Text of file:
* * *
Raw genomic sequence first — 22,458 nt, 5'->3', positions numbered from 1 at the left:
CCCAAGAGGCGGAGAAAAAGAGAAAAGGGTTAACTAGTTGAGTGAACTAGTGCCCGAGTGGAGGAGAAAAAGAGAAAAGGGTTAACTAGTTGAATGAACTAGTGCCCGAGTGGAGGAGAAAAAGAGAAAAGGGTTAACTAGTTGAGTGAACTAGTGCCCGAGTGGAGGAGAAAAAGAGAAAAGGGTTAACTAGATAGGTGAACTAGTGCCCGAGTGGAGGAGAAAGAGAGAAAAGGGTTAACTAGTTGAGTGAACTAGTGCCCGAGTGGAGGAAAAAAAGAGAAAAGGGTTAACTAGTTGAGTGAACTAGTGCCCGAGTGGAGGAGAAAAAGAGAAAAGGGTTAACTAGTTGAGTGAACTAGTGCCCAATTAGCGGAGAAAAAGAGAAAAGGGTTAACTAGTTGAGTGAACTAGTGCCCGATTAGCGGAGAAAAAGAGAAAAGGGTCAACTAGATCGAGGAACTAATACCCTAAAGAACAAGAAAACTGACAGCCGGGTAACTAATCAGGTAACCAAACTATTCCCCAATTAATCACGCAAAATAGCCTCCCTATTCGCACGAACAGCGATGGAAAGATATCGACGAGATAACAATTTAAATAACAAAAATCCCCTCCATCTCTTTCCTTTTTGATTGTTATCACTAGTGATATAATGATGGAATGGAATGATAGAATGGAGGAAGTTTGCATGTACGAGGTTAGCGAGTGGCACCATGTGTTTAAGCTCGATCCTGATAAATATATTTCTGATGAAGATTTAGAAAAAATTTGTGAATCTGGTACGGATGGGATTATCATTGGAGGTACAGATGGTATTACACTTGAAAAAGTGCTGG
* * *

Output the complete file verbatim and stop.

Raw genomic sequence first — 22,458 nt, 5'->3', positions numbered from 1 at the left:
CCCAAGAGGCGGAGAAAAAGAGAAAAGGGTTAACTAGTTGAGTGAACTAGTGCCCGAGTGGAGGAGAAAAAGAGAAAAGGGTTAACTAGTTGAATGAACTAGTGCCCGAGTGGAGGAGAAAAAGAGAAAAGGGTTAACTAGTTGAGTGAACTAGTGCCCGAGTGGAGGAGAAAAAGAGAAAAGGGTTAACTAGATAGGTGAACTAGTGCCCGAGTGGAGGAGAAAGAGAGAAAAGGGTTAACTAGTTGAGTGAACTAGTGCCCGAGTGGAGGAAAAAAAGAGAAAAGGGTTAACTAGTTGAGTGAACTAGTGCCCGAGTGGAGGAGAAAAAGAGAAAAGGGTTAACTAGTTGAGTGAACTAGTGCCCAATTAGCGGAGAAAAAGAGAAAAGGGTTAACTAGTTGAGTGAACTAGTGCCCGATTAGCGGAGAAAAAGAGAAAAGGGTCAACTAGATCGAGGAACTAATACCCTAAAGAACAAGAAAACTGACAGCCGGGTAACTAATCAGGTAACCAAACTATTCCCCAATTAATCACGCAAAATAGCCTCCCTATTCGCACGAACAGCGATGGAAAGATATCGACGAGATAACAATTTAAATAACAAAAATCCCCTCCATCTCTTTCCTTTTTGATTGTTATCACTAGTGATATAATGATGGAATGGAATGATAGAATGGAGGAAGTTTGCATGTACGAGGTTAGCGAGTGGCACCATGTGTTTAAGCTCGATCCTGATAAATATATTTCTGATGAAGATTTAGAAAAAATTTGTGAATCTGGTACGGATGGGATTATCATTGGAGGTACAGATGGTATTACACTTGAAAAAGTGCTGG